Absolutely! Since losing my job in '09, the only jobs that I have been able to find are low paying part time jobs with no benefits. I have had to work two or three of these jobs at a time to make ends meet. God help you if you are over 50 and looking for work, 30 years work experience means nothing these days!
Sharon January 15, 2014 at 01:34 PM
Well R. Smith, I am over 50 and know your pain very well. BUT…I will suggest you work on your attitude. If you don’t believe the negativity will come across in things you write or say to a potential employer (or lead to one), you are wrong. Yes it is hard. No it isn’t fair. Still, how you feel and respond to situations is 100% up to you, and taking ownership is another important quality. I wish us all the best of luck!
Toby January 15, 2014 at 10:47 PM
The problem with this article is that it's suggesting you don't "get your hopes up" so you won't be disappointed if you're rejected. Paradoxically, there's nothing more important to maintaining search momentum than hope. I'm well over 50, have been looking for work for a LONG time and I never qualified for a dime of unemployment, let alone "extensions." So springfield61, you are not alone and some of us have had it much worse than you.
springfield61 January 16, 2014 at 07:50 AM
Toby, Please know, my thoughts are with you, and I wish you the best of luck.
Autumn January 16, 2014 at 10:14 PM
Sharon: Sometimes it's best to just say nothing.
Locke January 17, 2014 at 01:41 PM
How can this possibly be? Unemployed people... how? After 5 consecutive "recovery summers," a $787,000,000,000 stimulus and wasting trillions on bloated social welfare programs, we were told the little guy would finally get a fair shake - that everything would FINALLY be fair once we made the rich pay their "fair share", put in "sensible regulations", and nationalized the best healthcare system in the world. Guess not. Too bad the idiots voted for the cool guy vs. the guy that could have actually fixed the economy so people could find a damn job - which is after all, the worlds best social welfare program ever invented. Best of luck to all in search of a job.
Baird Martin January 17, 2014 at 08:26 PM
It's all @Locke's fault. This idiot voted for Reagan, Bush, W and got us into trickle down economics hell. Shut your mouth you insignificant gutter gnome before someone shoves something in it. With that said, national average for finding a job is at 38 weeks, so if you haven't starved or died of exposure, I am sure the words of Allison "Never had to work a real job in her life" Green are comforting.
Jim B. January 17, 2014 at 09:16 PM
Locke: the "cool guy vs. the guy that could have actually fixed the economy so people could find a damn job"? Gee, sport, Wall Street is awash in cash, the rich are richer than ever. The GOP House does nothing but try to repeal the law of the land, which would take health care away from millions. And whatever to your precious "job creators", anyway? Sounds to me like you've been feasting on too many Limbaugh Biscuits.
Stephen D. Clark January 17, 2014 at 11:49 PM
Without the economic stimulus, things would have been worse. And, if we had elected the, uh - ahem - "guy who could've gotten things done," Mitt Romney, instead of President Obama, the first thing he would have done was throw more people out of work. He promised to do that on the campaign trail in May 2012. ::::::::::::::::::::::::::::::::::::::::::::::::::::::::::::::::::::::::::::: Romney, speaking to a crowd of likely Republican primary voters in Craig, Colorado, 29 May 2012: ::::::::::::::::::::::::::::::::::::::::::::::::::::::::::::::::::::::::::::: "That stimulus he [President Obama] put in place: It didn't help private sector jobs; it helped preserve government jobs, and the one place we should have cut back was on government jobs. We have added 145,000 more government workers under this president. Let's send them home and put you back to work!" ::::::::::::::::::::::::::::::::::::::::::::::::::::::::::::::::::::::::::::: Video here (21 seconds): http://www.youtube.com/watch?feature=player_embedded&v=-bxHNKh5bUQ ::::::::::::::::::::::::::::::::::::::::::::::::::::::::::::::::::::::::::::: Sure, Romney was going to bring America jobs by throwing people out of work. Don't believe me? Check the video.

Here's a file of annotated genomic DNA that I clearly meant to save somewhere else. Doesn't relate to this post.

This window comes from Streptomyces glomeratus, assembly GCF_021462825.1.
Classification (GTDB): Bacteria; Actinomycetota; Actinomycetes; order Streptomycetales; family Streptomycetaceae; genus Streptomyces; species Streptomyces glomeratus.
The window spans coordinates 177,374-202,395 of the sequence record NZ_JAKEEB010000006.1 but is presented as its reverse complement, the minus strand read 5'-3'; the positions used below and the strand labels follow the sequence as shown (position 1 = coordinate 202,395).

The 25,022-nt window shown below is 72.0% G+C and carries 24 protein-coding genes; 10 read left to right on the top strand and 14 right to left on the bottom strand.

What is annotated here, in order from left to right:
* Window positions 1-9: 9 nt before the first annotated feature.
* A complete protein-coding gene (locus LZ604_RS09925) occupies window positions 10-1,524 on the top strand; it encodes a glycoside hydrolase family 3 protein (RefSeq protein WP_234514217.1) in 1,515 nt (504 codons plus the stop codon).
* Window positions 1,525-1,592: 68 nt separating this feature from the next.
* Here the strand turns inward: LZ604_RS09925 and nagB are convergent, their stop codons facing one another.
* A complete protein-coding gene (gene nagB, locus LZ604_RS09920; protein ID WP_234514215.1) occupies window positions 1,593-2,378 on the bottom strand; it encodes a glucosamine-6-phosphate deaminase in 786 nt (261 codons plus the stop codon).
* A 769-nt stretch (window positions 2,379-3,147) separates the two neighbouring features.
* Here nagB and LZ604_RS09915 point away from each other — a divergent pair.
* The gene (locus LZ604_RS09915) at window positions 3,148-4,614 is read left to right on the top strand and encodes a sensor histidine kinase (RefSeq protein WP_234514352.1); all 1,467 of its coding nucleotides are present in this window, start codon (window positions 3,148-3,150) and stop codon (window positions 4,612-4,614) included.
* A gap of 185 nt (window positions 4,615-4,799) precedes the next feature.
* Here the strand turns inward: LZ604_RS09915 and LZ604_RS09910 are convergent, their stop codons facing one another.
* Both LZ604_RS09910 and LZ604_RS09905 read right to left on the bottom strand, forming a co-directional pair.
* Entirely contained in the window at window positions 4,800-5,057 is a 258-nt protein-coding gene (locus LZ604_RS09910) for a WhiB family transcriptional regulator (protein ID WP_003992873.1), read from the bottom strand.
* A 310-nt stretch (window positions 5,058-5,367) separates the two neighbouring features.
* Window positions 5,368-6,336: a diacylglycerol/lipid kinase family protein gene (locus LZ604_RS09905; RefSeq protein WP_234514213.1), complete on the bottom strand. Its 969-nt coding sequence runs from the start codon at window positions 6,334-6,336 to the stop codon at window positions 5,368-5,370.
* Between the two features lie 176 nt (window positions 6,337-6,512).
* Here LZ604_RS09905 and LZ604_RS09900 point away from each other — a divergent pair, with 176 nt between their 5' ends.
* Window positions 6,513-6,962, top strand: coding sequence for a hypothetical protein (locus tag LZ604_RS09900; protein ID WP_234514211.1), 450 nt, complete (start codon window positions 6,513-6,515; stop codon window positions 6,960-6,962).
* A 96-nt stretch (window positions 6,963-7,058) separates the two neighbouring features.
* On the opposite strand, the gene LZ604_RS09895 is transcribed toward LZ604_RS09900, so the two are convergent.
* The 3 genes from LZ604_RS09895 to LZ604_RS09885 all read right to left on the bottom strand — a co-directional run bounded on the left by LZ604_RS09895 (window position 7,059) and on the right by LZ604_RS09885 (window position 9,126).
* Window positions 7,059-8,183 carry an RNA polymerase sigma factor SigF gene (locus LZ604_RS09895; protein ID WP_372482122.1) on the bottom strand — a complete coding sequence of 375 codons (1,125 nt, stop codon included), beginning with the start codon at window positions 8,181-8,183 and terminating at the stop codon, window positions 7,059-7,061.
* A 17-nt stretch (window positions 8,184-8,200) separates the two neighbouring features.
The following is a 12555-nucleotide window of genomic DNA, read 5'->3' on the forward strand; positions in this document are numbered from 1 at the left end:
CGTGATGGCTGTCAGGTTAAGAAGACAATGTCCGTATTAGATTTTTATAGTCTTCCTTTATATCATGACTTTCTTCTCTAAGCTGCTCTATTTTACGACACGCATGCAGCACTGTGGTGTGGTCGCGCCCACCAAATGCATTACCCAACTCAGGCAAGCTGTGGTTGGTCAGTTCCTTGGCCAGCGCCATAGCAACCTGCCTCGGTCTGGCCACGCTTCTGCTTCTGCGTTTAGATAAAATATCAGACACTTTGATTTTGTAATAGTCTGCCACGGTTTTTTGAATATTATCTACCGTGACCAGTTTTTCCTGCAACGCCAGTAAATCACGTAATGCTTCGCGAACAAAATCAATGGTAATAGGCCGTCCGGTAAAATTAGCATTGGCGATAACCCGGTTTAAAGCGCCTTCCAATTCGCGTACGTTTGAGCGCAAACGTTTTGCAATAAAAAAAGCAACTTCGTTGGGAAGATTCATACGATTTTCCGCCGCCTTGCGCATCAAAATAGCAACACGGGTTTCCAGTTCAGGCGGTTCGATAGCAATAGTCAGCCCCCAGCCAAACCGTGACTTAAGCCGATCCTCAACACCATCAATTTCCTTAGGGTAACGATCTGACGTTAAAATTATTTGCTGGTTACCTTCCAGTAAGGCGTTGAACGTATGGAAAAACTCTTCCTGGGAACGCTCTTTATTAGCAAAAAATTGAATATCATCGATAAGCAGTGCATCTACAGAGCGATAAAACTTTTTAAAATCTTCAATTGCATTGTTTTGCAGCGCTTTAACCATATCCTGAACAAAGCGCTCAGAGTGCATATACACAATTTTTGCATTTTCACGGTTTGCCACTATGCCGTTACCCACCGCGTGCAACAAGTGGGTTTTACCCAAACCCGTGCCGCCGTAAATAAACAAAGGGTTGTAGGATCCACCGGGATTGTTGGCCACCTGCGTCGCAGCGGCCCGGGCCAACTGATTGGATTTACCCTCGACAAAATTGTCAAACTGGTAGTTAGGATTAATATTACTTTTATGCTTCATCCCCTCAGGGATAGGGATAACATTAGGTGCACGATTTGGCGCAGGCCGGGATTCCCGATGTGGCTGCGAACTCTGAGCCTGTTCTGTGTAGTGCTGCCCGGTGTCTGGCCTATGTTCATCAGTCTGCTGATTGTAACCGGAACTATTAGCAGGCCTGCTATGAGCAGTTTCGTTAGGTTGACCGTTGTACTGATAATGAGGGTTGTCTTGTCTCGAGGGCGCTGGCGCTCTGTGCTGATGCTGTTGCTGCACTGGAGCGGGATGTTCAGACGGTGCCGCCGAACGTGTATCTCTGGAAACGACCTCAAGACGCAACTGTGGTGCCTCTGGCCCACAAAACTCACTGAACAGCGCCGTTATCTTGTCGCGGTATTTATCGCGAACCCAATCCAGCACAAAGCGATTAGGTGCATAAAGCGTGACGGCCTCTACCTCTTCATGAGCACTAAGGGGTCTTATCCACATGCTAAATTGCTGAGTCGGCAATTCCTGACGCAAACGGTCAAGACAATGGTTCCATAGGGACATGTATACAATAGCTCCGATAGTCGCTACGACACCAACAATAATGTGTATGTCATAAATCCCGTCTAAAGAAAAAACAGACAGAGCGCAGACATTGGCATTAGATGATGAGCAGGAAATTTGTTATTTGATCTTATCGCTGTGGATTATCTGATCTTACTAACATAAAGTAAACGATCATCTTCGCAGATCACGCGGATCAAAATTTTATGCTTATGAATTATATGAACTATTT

malcolm nichols January 18, 2014 at 07:50 AM
Just another Obamanation. A disgusting president.
Stephen D. Clark January 18, 2014 at 11:03 AM
Baloney. The "disgusting" president was the one who falsely alleged a threat to the national security of the United States in order to dishonestly justify the Invasion of Iraq, which condemned 4,486 American armed forces members (http://icasualties.org/) to futile deaths and sparked a conflagration that has consumed the lives of what has been scientifically estimated as well over a million Iraqis (http://www.globalresearch.ca/new-analysis-confirms-1-million-iraq-casualties/7950).
removeThisAccountPlease January 18, 2014 at 07:04 PM
don't expect employers to call you back. most managers are busy and they can forget things. call them a few days after the interview. good news is their are jobs... if you want to work retail for 8 bucks/hour. who can live on that? hard to not take it personally. I applied for a driver at pizza hut... was turned down via email, no meeting, no interview... I have lots of work experience, no criminal record, no accidents or points... no drug issues... how can they turn me down based on a resume and email? my age I'm guessing.